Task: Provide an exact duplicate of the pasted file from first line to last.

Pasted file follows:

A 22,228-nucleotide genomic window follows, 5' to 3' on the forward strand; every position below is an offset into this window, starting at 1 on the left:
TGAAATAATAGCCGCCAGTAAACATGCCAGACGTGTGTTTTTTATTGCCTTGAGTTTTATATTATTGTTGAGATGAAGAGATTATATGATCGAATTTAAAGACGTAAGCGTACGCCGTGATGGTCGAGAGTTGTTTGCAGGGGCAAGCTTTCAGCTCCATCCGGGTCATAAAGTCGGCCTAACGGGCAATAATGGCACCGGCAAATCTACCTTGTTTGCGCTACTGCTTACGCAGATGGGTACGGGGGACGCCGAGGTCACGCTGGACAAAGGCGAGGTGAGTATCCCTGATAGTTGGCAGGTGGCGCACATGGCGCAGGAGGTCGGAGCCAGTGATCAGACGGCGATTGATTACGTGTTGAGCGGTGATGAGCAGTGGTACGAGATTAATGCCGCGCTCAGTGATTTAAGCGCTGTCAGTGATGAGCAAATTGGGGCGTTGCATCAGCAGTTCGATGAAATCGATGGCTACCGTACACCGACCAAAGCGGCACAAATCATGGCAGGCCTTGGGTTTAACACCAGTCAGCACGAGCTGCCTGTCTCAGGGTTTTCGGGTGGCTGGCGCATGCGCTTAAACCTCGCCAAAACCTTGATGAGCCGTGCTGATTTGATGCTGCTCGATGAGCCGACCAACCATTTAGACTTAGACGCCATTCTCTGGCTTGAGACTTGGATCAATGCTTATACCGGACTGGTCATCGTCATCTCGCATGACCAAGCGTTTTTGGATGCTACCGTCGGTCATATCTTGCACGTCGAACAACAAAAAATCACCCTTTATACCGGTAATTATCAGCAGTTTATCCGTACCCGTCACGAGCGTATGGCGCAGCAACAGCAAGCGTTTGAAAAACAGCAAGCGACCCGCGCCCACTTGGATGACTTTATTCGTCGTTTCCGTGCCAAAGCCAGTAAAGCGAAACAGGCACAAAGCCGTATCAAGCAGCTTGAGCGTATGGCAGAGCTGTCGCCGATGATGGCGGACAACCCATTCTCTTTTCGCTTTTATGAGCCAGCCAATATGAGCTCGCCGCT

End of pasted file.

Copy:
A 22,228-nucleotide genomic window follows, 5' to 3' on the forward strand; every position below is an offset into this window, starting at 1 on the left:
TGAAATAATAGCCGCCAGTAAACATGCCAGACGTGTGTTTTTTATTGCCTTGAGTTTTATATTATTGTTGAGATGAAGAGATTATATGATCGAATTTAAAGACGTAAGCGTACGCCGTGATGGTCGAGAGTTGTTTGCAGGGGCAAGCTTTCAGCTCCATCCGGGTCATAAAGTCGGCCTAACGGGCAATAATGGCACCGGCAAATCTACCTTGTTTGCGCTACTGCTTACGCAGATGGGTACGGGGGACGCCGAGGTCACGCTGGACAAAGGCGAGGTGAGTATCCCTGATAGTTGGCAGGTGGCGCACATGGCGCAGGAGGTCGGAGCCAGTGATCAGACGGCGATTGATTACGTGTTGAGCGGTGATGAGCAGTGGTACGAGATTAATGCCGCGCTCAGTGATTTAAGCGCTGTCAGTGATGAGCAAATTGGGGCGTTGCATCAGCAGTTCGATGAAATCGATGGCTACCGTACACCGACCAAAGCGGCACAAATCATGGCAGGCCTTGGGTTTAACACCAGTCAGCACGAGCTGCCTGTCTCAGGGTTTTCGGGTGGCTGGCGCATGCGCTTAAACCTCGCCAAAACCTTGATGAGCCGTGCTGATTTGATGCTGCTCGATGAGCCGACCAACCATTTAGACTTAGACGCCATTCTCTGGCTTGAGACTTGGATCAATGCTTATACCGGACTGGTCATCGTCATCTCGCATGACCAAGCGTTTTTGGATGCTACCGTCGGTCATATCTTGCACGTCGAACAACAAAAAATCACCCTTTATACCGGTAATTATCAGCAGTTTATCCGTACCCGTCACGAGCGTATGGCGCAGCAACAGCAAGCGTTTGAAAAACAGCAAGCGACCCGCGCCCACTTGGATGACTTTATTCGTCGTTTCCGTGCCAAAGCCAGTAAAGCGAAACAGGCACAAAGCCGTATCAAGCAGCTTGAGCGTATGGCAGAGCTGTCGCCGATGATGGCGGACAACCCATTCTCTTTTCGCTTTTATGAGCCAGCCAATATGAGCTCGCCGCT